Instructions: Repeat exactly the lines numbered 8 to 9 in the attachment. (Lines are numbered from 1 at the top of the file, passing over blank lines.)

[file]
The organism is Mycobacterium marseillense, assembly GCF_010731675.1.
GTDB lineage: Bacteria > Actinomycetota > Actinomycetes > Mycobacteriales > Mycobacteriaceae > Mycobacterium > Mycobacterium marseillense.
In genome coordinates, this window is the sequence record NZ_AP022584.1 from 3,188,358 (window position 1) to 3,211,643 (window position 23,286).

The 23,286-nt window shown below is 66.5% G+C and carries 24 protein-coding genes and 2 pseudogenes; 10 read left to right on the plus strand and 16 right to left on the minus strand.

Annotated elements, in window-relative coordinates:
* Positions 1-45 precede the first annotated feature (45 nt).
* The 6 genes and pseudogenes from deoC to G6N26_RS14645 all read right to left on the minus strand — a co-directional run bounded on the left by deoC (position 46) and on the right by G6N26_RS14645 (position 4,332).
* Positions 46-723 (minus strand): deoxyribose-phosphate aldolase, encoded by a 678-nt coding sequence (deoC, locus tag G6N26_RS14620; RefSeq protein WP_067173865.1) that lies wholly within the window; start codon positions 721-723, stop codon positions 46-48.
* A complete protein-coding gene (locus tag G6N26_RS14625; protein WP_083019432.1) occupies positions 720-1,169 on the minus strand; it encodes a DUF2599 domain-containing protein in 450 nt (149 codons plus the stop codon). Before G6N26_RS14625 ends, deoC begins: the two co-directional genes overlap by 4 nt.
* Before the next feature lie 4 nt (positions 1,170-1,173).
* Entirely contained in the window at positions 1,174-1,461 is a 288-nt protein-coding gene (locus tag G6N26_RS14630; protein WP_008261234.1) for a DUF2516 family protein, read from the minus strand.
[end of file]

* Positions 46-723 (minus strand): deoxyribose-phosphate aldolase, encoded by a 678-nt coding sequence (deoC, locus tag G6N26_RS14620; RefSeq protein WP_067173865.1) that lies wholly within the window; start codon positions 721-723, stop codon positions 46-48.
* A complete protein-coding gene (locus tag G6N26_RS14625; protein WP_083019432.1) occupies positions 720-1,169 on the minus strand; it encodes a DUF2599 domain-containing protein in 450 nt (149 codons plus the stop codon). Before G6N26_RS14625 ends, deoC begins: the two co-directional genes overlap by 4 nt.